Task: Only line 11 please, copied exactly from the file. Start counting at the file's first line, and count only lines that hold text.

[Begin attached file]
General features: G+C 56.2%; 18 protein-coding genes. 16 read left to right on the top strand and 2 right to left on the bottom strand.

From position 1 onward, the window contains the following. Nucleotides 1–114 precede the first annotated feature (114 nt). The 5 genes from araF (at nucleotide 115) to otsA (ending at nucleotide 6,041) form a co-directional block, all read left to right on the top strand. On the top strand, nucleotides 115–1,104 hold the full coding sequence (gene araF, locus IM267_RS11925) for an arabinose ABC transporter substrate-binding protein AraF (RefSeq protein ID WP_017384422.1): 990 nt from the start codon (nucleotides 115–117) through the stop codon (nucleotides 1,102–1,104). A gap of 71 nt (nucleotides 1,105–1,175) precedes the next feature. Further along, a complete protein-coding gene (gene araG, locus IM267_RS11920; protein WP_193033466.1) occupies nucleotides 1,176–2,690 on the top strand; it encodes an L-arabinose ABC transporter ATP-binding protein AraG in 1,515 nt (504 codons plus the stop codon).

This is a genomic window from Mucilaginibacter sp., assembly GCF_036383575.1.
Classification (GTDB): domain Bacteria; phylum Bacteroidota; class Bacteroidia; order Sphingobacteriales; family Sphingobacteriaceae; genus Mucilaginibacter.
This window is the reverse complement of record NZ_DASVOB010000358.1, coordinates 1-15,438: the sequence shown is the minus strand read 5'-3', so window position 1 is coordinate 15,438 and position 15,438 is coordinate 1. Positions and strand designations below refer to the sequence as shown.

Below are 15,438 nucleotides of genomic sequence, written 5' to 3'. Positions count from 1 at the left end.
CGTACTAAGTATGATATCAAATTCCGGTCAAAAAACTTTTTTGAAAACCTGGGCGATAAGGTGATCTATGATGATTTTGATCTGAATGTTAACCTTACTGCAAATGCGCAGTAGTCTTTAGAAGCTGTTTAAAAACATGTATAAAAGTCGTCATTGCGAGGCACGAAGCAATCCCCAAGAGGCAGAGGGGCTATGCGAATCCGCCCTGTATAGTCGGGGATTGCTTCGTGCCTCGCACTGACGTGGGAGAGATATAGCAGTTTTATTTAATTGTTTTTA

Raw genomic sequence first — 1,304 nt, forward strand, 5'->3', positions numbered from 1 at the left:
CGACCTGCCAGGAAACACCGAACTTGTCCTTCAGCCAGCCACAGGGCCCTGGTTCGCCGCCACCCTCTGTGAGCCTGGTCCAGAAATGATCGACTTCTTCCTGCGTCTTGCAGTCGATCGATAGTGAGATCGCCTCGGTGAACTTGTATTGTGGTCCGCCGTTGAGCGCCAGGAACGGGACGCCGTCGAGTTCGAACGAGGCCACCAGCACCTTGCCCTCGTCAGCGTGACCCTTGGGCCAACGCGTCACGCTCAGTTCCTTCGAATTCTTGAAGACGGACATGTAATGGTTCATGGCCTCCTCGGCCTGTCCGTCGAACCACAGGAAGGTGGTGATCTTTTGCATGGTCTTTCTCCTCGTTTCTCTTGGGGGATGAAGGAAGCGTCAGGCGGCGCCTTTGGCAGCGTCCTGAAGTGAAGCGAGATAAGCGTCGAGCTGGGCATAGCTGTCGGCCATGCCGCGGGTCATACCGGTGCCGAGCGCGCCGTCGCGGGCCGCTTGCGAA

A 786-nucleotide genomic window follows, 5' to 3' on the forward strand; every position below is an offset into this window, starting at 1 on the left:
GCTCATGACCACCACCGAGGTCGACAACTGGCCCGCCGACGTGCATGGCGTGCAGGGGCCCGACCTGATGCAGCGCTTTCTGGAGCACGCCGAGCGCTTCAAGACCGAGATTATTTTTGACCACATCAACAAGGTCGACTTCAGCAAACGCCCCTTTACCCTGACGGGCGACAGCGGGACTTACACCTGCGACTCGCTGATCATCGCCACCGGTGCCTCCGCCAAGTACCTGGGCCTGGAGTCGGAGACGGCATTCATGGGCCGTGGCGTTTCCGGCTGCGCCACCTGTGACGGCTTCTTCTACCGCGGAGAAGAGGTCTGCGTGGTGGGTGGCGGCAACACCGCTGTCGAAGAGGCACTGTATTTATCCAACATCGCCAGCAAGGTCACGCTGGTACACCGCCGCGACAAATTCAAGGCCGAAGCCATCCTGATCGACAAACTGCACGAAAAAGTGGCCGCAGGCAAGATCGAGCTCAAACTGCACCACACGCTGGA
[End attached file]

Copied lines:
GCTCATGACCACCACCGAGGTCGACAACTGGCCCGCCGACGTGCATGGCGTGCAGGGGCCCGACCTGATGCAGCGCTTTCTGGAGCACGCCGAGCGCTTCAAGACCGAGATTATTTTTGACCACATCAACAAGGTCGACTTCAGCAAACGCCCCTTTACCCTGACGGGCGACAGCGGGACTTACACCTGCGACTCGCTGATCATCGCCACCGGTGCCTCCGCCAAGTACCTGGGCCTGGAGTCGGAGACGGCATTCATGGGCCGTGGCGTTTCCGGCTGCGCCACCTGTGACGGCTTCTTCTACCGCGGAGAAGAGGTCTGCGTGGTGGGTGGCGGCAACACCGCTGTCGAAGAGGCACTGTATTTATCCAACATCGCCAGCAAGGTCACGCTGGTACACCGCCGCGACAAATTCAAGGCCGAAGCCATCCTGATCGACAAACTGCACGAAAAAGTGGCCGCAGGCAAGATCGAGCTCAAACTGCACCACACGCTGGA